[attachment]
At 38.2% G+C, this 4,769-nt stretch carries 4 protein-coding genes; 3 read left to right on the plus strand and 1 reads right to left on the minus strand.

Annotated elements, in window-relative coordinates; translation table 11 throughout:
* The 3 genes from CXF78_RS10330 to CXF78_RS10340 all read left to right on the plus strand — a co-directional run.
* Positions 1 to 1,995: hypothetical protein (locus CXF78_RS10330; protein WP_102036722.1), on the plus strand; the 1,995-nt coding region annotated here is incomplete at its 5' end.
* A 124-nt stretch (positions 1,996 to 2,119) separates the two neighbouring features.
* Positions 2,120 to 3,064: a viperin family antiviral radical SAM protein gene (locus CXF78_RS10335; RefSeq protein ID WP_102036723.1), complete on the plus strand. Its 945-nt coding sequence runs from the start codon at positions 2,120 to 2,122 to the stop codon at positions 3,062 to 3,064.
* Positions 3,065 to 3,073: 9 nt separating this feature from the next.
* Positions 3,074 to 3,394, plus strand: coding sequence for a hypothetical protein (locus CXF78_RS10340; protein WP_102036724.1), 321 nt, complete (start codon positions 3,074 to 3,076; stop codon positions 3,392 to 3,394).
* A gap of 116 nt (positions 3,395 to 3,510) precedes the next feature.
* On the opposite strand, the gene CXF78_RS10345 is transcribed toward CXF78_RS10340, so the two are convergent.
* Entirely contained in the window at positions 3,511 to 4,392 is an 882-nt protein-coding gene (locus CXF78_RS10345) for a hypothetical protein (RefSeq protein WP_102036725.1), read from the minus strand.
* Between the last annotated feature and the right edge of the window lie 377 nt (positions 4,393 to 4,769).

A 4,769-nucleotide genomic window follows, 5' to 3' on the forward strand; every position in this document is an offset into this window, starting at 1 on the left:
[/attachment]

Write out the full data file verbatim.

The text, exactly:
At 38.2% G+C, this 4,769-nt stretch carries 4 protein-coding genes; 3 read left to right on the plus strand and 1 reads right to left on the minus strand.

Annotated elements, in window-relative coordinates; translation table 11 throughout:
* The 3 genes from CXF78_RS10330 to CXF78_RS10340 all read left to right on the plus strand — a co-directional run.
* Positions 1 to 1,995: hypothetical protein (locus CXF78_RS10330; protein WP_102036722.1), on the plus strand; the 1,995-nt coding region annotated here is incomplete at its 5' end.
* A 124-nt stretch (positions 1,996 to 2,119) separates the two neighbouring features.
* Positions 2,120 to 3,064: a viperin family antiviral radical SAM protein gene (locus CXF78_RS10335; RefSeq protein ID WP_102036723.1), complete on the plus strand. Its 945-nt coding sequence runs from the start codon at positions 2,120 to 2,122 to the stop codon at positions 3,062 to 3,064.
* Positions 3,065 to 3,073: 9 nt separating this feature from the next.
* Positions 3,074 to 3,394, plus strand: coding sequence for a hypothetical protein (locus CXF78_RS10340; protein WP_102036724.1), 321 nt, complete (start codon positions 3,074 to 3,076; stop codon positions 3,392 to 3,394).
* A gap of 116 nt (positions 3,395 to 3,510) precedes the next feature.
* On the opposite strand, the gene CXF78_RS10345 is transcribed toward CXF78_RS10340, so the two are convergent.
* Entirely contained in the window at positions 3,511 to 4,392 is an 882-nt protein-coding gene (locus CXF78_RS10345) for a hypothetical protein (RefSeq protein WP_102036725.1), read from the minus strand.
* Between the last annotated feature and the right edge of the window lie 377 nt (positions 4,393 to 4,769).

A 4,769-nucleotide genomic window follows, 5' to 3' on the forward strand; every position in this document is an offset into this window, starting at 1 on the left: